The Retail Revolution and The Place of The Consumer

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Friday, February 23, 2018 /9:25  AM / FDC 

The next decade is expected to be the era of the consumer, with shoppers having varieties and more control than ever before. They will be presented with a growing array of products and services, often personalized to their specific needs and wants. Consumers will continue to demand price and quality transparency along with a wide range of convenient fulfillment options. Overall, the retail experience is poised to become more exciting, easy and convenient, depending on the consumer’s ever-changing needs. The evolution in consumer demand, combined with transformative technological innovations, will continue to drive fundamental changes. The limitations of “retailer” and “manufacturer” will continue to distort, as companies evolve to meet their customers’ needs. These factors will cause the Retail and Consumer Packaged Goods (CPG) landscape to change further in the next 10 years than it has in the past 40 years.

Where does this leave the retail industry?
The retail market has become complex as the marketplace has changed. It has polarized into ‘global extremes’, thus forcing retailers to restrategize. Mega retailers dominate one end of the competitive spectrum and focused specialists, the other. Simultaneously, increasing customer diversity and individualism is creating significant demand complexity. Companies with no differentiation strategy are facing tremendous pressure; many have failed and others are still struggling to find the path back to consistent growth and success. 

The rise of e-commerce is shaking some of the retail industry’s biggest names, forcing many to re-tool their businesses for the digital age and weeding off weaker members of the herd. The Nigerian retail industry is not left out in this revolution, given the vast increase of stores and shopping malls in recent decades. The idea that the most successful businesses are those which simply deliver what people want is misplaced.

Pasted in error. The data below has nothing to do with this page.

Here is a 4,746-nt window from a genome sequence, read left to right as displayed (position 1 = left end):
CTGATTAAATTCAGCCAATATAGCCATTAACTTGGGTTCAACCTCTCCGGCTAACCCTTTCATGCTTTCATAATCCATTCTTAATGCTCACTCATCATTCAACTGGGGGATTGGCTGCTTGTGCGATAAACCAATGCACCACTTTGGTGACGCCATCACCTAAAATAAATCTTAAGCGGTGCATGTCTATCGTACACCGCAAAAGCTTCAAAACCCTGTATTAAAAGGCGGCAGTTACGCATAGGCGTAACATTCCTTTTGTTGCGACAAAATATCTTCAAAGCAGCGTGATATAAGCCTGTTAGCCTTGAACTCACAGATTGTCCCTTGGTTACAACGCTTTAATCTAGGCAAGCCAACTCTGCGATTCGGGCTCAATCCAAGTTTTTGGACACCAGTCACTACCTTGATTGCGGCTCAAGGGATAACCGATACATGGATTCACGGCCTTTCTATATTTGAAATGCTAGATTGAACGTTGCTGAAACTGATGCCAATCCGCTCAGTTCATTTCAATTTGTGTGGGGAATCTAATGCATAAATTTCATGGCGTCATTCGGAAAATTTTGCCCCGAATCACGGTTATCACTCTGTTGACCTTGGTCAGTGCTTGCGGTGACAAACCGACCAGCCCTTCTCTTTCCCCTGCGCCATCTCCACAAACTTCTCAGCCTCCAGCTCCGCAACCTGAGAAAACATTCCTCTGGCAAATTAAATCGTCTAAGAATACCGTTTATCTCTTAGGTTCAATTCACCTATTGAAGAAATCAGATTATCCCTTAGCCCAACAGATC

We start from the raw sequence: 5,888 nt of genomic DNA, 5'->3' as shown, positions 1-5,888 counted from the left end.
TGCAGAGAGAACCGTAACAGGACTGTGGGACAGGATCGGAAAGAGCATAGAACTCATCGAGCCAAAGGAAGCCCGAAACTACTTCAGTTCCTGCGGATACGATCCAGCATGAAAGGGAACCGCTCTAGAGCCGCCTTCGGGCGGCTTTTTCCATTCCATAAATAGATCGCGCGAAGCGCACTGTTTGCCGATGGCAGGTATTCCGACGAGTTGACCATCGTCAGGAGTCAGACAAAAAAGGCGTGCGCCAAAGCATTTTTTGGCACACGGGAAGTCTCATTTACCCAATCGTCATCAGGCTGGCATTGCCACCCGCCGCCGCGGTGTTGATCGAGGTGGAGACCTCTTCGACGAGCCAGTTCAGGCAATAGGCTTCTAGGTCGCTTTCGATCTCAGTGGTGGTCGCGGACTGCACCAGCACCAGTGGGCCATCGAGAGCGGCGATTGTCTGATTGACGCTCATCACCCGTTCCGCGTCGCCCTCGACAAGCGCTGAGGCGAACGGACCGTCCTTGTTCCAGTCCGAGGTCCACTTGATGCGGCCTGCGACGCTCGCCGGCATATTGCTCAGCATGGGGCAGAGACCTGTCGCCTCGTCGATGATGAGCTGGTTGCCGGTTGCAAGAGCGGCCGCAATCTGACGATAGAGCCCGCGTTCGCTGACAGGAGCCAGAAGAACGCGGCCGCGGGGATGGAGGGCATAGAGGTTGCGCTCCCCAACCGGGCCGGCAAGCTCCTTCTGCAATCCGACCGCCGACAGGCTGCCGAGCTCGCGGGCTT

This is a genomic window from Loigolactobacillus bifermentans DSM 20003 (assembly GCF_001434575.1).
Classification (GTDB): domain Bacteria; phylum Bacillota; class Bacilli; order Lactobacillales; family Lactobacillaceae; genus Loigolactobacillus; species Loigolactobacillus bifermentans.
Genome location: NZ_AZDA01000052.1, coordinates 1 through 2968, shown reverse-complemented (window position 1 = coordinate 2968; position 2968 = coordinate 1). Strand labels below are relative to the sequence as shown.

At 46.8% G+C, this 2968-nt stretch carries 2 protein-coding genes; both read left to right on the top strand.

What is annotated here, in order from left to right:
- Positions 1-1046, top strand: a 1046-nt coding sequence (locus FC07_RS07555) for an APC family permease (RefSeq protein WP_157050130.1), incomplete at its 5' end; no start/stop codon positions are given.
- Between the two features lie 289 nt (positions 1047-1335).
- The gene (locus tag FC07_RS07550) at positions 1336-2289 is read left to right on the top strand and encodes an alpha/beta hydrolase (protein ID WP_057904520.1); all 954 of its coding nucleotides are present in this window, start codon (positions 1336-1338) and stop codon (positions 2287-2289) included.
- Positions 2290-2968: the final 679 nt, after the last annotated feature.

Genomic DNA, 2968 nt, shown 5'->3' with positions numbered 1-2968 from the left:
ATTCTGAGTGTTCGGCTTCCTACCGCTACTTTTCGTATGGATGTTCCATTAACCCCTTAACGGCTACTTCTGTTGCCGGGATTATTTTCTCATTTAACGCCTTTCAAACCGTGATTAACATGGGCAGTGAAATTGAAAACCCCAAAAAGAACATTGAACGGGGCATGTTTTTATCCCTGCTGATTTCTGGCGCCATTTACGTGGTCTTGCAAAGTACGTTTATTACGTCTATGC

Technological innovations have put the world at the fingertips of consumers via their laptops, tablets and smart phones. Thus, prompting retailers to make dramatic changes to their business by closing high street stores and investing in websites and mobile applications.

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Yet, despite this so-called revolution, there is no certainty on what the ‘future retailer’ will look like. The key success drivers over the next decade will be centered on building a deep understanding of and connection to the empowered consumer, promptly incorporating disruptive technologies, embracing transformative business models in both the offline and online space, and establishing key capabilities.

With this transformation, there will also be challenges to solve by proactively preparing organizations for change and implementing the required technologies to address issues related to store closures, employment (job loss/reskilling) and potential adverse environmental impacts.

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